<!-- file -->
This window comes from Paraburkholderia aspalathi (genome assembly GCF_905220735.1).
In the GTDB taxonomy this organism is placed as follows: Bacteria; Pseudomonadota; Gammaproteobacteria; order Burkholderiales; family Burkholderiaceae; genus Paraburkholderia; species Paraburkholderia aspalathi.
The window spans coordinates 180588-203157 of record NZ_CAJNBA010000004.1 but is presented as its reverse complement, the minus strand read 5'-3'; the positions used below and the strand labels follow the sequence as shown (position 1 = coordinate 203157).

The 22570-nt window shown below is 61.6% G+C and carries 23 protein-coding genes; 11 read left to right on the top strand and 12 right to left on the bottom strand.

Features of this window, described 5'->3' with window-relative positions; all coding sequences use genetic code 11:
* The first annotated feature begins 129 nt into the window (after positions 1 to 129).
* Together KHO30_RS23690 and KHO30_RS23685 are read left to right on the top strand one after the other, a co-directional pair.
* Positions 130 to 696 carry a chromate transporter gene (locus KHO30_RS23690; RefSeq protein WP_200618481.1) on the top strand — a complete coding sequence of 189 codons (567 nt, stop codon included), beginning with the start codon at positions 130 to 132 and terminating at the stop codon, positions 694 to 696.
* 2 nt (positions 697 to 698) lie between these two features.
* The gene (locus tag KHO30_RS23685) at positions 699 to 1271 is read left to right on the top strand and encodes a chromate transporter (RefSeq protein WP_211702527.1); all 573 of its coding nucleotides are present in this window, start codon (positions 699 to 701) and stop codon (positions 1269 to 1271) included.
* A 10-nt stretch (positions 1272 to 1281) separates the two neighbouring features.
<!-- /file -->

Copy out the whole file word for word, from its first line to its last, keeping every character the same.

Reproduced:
This window comes from Paraburkholderia aspalathi (genome assembly GCF_905220735.1).
In the GTDB taxonomy this organism is placed as follows: Bacteria; Pseudomonadota; Gammaproteobacteria; order Burkholderiales; family Burkholderiaceae; genus Paraburkholderia; species Paraburkholderia aspalathi.
The window spans coordinates 180588-203157 of record NZ_CAJNBA010000004.1 but is presented as its reverse complement, the minus strand read 5'-3'; the positions used below and the strand labels follow the sequence as shown (position 1 = coordinate 203157).

The 22570-nt window shown below is 61.6% G+C and carries 23 protein-coding genes; 11 read left to right on the top strand and 12 right to left on the bottom strand.

Features of this window, described 5'->3' with window-relative positions; all coding sequences use genetic code 11:
* The first annotated feature begins 129 nt into the window (after positions 1 to 129).
* Together KHO30_RS23690 and KHO30_RS23685 are read left to right on the top strand one after the other, a co-directional pair.
* Positions 130 to 696 carry a chromate transporter gene (locus KHO30_RS23690; RefSeq protein WP_200618481.1) on the top strand — a complete coding sequence of 189 codons (567 nt, stop codon included), beginning with the start codon at positions 130 to 132 and terminating at the stop codon, positions 694 to 696.
* 2 nt (positions 697 to 698) lie between these two features.
* The gene (locus tag KHO30_RS23685) at positions 699 to 1271 is read left to right on the top strand and encodes a chromate transporter (RefSeq protein WP_211702527.1); all 573 of its coding nucleotides are present in this window, start codon (positions 699 to 701) and stop codon (positions 1269 to 1271) included.
* A 10-nt stretch (positions 1272 to 1281) separates the two neighbouring features.